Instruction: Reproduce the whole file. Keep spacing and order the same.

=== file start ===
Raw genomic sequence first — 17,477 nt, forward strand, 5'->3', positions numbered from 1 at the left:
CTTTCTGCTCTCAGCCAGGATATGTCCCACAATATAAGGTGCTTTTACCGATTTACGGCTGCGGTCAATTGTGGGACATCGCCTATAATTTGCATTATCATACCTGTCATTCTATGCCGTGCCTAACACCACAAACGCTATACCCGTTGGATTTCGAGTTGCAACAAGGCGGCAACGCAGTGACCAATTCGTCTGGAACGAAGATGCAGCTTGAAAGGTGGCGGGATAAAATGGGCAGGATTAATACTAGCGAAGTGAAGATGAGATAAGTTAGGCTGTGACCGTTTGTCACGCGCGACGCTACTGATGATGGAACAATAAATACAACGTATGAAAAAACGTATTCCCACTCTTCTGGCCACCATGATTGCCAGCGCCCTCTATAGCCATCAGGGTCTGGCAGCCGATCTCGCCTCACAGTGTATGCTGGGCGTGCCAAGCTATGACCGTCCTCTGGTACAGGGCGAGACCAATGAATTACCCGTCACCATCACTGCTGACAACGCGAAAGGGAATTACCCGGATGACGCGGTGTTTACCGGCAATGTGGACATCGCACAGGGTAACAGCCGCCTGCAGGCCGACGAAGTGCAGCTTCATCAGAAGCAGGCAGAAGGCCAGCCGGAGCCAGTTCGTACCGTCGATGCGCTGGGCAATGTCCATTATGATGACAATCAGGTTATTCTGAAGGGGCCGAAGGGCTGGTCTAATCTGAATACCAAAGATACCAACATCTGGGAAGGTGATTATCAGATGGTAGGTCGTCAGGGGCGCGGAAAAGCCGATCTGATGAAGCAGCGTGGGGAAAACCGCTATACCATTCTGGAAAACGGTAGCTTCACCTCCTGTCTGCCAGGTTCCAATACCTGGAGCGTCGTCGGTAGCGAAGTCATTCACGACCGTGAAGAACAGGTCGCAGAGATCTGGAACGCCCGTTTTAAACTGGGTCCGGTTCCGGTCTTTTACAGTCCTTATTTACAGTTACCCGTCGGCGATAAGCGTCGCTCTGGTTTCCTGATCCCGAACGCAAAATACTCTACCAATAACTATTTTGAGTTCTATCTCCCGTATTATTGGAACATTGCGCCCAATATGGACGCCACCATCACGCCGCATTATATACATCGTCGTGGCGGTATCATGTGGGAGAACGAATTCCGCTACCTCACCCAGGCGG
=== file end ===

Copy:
Raw genomic sequence first — 17,477 nt, forward strand, 5'->3', positions numbered from 1 at the left:
CTTTCTGCTCTCAGCCAGGATATGTCCCACAATATAAGGTGCTTTTACCGATTTACGGCTGCGGTCAATTGTGGGACATCGCCTATAATTTGCATTATCATACCTGTCATTCTATGCCGTGCCTAACACCACAAACGCTATACCCGTTGGATTTCGAGTTGCAACAAGGCGGCAACGCAGTGACCAATTCGTCTGGAACGAAGATGCAGCTTGAAAGGTGGCGGGATAAAATGGGCAGGATTAATACTAGCGAAGTGAAGATGAGATAAGTTAGGCTGTGACCGTTTGTCACGCGCGACGCTACTGATGATGGAACAATAAATACAACGTATGAAAAAACGTATTCCCACTCTTCTGGCCACCATGATTGCCAGCGCCCTCTATAGCCATCAGGGTCTGGCAGCCGATCTCGCCTCACAGTGTATGCTGGGCGTGCCAAGCTATGACCGTCCTCTGGTACAGGGCGAGACCAATGAATTACCCGTCACCATCACTGCTGACAACGCGAAAGGGAATTACCCGGATGACGCGGTGTTTACCGGCAATGTGGACATCGCACAGGGTAACAGCCGCCTGCAGGCCGACGAAGTGCAGCTTCATCAGAAGCAGGCAGAAGGCCAGCCGGAGCCAGTTCGTACCGTCGATGCGCTGGGCAATGTCCATTATGATGACAATCAGGTTATTCTGAAGGGGCCGAAGGGCTGGTCTAATCTGAATACCAAAGATACCAACATCTGGGAAGGTGATTATCAGATGGTAGGTCGTCAGGGGCGCGGAAAAGCCGATCTGATGAAGCAGCGTGGGGAAAACCGCTATACCATTCTGGAAAACGGTAGCTTCACCTCCTGTCTGCCAGGTTCCAATACCTGGAGCGTCGTCGGTAGCGAAGTCATTCACGACCGTGAAGAACAGGTCGCAGAGATCTGGAACGCCCGTTTTAAACTGGGTCCGGTTCCGGTCTTTTACAGTCCTTATTTACAGTTACCCGTCGGCGATAAGCGTCGCTCTGGTTTCCTGATCCCGAACGCAAAATACTCTACCAATAACTATTTTGAGTTCTATCTCCCGTATTATTGGAACATTGCGCCCAATATGGACGCCACCATCACGCCGCATTATATACATCGTCGTGGCGGTATCATGTGGGAGAACGAATTCCGCTACCTCACCCAGGCGG